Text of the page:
Pang Tong's smarts.

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Pang Tong's smarts.

Unread postby Shi Tong » Mon Sep 24, 2007 12:12 pm

So..

Was Pang Tong really so smart? I dont really know enough about him from his SGZ records, but in SGYY he's touted as the cleverest man ever.

If he wasn't quite as smart as everyone thought he was, why did Shu poach him from Wu, and why didn't Wu recognize his abilities? Was it actually because he was as ugly as a dead fish, and they didn't like his look, or was it because they just .. simply.. didn't spot him!?
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Unread postby Dong Zhou » Mon Sep 24, 2007 1:32 pm

SGYY, a flawed but brilliant man, not quite perfect but there is only one Zhuge Liang. :wink: He does come up with many schemes or backs schemes that the SGYY claims as brilliant, I think it was his personality that was his problem.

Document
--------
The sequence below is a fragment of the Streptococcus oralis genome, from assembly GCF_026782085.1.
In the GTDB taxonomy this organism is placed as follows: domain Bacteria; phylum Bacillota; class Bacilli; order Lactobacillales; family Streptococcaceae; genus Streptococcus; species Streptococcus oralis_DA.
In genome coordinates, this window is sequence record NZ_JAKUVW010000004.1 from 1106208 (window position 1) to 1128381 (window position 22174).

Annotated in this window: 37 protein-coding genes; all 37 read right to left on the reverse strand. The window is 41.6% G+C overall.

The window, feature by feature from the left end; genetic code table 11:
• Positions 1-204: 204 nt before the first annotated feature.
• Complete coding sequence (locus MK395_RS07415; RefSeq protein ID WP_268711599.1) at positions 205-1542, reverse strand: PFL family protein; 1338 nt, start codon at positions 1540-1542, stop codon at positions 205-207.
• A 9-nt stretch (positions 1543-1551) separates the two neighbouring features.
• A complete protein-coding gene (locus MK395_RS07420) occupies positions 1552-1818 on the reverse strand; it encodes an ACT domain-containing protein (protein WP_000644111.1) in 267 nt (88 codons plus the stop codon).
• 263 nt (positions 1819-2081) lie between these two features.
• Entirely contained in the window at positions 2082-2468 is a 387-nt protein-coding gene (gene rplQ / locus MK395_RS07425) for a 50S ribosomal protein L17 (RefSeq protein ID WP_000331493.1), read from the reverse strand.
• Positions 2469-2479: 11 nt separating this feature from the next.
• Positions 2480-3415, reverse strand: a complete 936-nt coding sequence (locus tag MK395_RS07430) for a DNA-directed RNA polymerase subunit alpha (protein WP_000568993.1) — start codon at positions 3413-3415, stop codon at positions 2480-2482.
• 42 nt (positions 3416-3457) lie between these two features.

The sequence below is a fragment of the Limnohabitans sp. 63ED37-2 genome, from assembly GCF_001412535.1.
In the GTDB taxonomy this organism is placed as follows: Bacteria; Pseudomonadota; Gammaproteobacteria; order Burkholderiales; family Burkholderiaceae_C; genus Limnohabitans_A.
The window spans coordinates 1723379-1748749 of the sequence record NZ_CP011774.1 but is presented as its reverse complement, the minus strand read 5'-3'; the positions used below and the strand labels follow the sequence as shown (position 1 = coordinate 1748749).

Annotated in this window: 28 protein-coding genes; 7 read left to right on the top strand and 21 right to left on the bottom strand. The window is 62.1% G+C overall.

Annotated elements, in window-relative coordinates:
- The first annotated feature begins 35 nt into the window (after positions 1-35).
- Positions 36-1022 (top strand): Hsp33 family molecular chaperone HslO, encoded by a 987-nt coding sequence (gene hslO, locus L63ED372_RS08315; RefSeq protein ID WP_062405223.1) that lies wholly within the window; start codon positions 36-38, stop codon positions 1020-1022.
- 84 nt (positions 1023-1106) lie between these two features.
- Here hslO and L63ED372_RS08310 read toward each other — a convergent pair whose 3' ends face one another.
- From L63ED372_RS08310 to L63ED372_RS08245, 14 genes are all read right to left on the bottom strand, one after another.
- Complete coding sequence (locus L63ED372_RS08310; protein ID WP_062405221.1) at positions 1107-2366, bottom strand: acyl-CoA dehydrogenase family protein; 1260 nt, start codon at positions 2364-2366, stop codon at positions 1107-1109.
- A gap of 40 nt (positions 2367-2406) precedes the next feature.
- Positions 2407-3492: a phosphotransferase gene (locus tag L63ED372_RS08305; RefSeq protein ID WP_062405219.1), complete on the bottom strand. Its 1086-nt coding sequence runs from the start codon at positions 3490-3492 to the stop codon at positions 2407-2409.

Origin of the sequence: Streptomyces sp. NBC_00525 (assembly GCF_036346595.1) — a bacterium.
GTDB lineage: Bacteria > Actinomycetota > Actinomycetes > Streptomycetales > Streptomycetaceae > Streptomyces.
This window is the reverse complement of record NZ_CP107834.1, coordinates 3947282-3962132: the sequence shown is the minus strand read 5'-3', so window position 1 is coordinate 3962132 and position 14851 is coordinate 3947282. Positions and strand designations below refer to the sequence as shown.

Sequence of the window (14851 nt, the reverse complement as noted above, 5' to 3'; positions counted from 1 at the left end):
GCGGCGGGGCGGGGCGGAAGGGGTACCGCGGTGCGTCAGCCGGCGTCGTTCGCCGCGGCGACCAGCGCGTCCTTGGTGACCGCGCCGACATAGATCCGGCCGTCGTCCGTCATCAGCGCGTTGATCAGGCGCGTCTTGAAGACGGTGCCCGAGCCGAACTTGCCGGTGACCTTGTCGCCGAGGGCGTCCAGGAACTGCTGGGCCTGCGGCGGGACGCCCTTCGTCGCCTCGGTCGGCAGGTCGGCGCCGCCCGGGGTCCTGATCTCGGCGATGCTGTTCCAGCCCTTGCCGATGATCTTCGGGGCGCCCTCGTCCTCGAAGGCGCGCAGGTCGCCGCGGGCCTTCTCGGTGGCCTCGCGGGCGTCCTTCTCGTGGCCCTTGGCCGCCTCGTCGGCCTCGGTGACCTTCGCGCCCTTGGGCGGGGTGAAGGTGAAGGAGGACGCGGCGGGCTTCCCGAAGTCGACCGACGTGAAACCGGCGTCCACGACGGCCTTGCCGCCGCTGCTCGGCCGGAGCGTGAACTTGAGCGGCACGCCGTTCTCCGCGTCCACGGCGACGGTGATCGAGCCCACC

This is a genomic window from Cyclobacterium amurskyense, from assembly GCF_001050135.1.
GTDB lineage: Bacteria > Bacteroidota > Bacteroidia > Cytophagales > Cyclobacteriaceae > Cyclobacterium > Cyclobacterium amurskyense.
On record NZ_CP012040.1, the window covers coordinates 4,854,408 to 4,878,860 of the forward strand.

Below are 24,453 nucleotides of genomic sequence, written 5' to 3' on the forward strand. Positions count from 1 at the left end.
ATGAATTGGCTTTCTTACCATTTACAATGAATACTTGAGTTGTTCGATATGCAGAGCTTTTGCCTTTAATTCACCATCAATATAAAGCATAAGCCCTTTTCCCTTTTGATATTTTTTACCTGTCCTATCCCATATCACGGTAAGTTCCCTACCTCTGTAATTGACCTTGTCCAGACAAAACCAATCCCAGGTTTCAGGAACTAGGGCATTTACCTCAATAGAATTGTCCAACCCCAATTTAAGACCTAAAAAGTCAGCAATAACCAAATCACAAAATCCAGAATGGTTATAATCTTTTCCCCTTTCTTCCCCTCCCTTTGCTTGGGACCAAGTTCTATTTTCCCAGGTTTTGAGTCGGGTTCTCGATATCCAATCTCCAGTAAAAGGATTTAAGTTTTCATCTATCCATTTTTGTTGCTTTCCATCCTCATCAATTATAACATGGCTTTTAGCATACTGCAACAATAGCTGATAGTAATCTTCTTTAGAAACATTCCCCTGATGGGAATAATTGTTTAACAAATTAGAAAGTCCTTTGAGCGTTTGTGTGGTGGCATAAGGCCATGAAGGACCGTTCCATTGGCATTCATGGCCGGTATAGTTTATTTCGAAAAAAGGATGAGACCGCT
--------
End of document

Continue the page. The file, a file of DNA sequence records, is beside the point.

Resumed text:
Now the historical one I would need to think about a bit more. Or is this an SGYY only topic?
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Re: Pang Tong's smarts.

Unread postby Long » Mon Sep 24, 2007 2:46 pm

Shi Tong wrote:So..

Was Pang Tong really so smart? I dont really know enough about him from his SGZ records, but in SGYY he's touted as the cleverest man ever.

If he wasn't quite as smart as everyone thought he was, why did Shu poach him from Wu, and why didn't Wu recognize his abilities? Was it actually because he was as ugly as a dead fish, and they didn't like his look, or was it because they just .. simply.. didn't spot him!?


According to history, Pang Tong really was a brilliant strategist, one I'd personally rate above Zhuge Liang. It was through his guidance that the Kingdom of Shu was able to come to reality. Every beneficial strategy that Liu Bei could have taken had been thought out and laid before him by Pang Tong.
Also according to history, Pang Tong was part of a group that went to a Wu embassy and he was greatly admired by the scholars of Wu, though I found no mention of Sun Quan refusing to recruit him, it does support the possibility that he may have been urged to by his scholars, but declined to act upon it. Luo Guanzhong may have just taken the facts a step further in the SGYY.